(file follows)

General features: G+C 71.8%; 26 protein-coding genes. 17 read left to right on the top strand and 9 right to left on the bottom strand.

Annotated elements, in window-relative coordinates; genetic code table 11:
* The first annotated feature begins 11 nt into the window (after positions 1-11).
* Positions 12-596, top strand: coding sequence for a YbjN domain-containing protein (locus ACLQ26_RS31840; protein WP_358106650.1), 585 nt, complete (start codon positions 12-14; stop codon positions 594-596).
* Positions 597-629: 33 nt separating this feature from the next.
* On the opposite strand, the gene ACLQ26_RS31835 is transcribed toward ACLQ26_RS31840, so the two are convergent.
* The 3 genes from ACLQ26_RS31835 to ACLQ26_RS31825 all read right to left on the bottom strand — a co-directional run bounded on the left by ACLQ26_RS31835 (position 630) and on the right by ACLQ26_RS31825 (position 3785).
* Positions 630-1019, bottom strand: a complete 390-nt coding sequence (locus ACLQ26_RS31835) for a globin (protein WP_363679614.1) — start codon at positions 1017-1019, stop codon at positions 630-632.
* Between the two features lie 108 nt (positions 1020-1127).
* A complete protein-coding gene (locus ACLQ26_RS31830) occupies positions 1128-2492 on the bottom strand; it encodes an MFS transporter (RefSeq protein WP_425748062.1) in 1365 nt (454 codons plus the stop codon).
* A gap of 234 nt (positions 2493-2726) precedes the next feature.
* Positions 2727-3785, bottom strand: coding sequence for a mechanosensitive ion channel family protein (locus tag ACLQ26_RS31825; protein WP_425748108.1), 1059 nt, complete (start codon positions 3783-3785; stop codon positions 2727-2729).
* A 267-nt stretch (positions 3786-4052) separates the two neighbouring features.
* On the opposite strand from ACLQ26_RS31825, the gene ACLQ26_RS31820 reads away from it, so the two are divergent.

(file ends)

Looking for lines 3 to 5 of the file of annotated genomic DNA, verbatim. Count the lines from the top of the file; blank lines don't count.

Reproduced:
* The first annotated feature begins 11 nt into the window (after positions 1-11).
* Positions 12-596, top strand: coding sequence for a YbjN domain-containing protein (locus ACLQ26_RS31840; protein WP_358106650.1), 585 nt, complete (start codon positions 12-14; stop codon positions 594-596).
* Positions 597-629: 33 nt separating this feature from the next.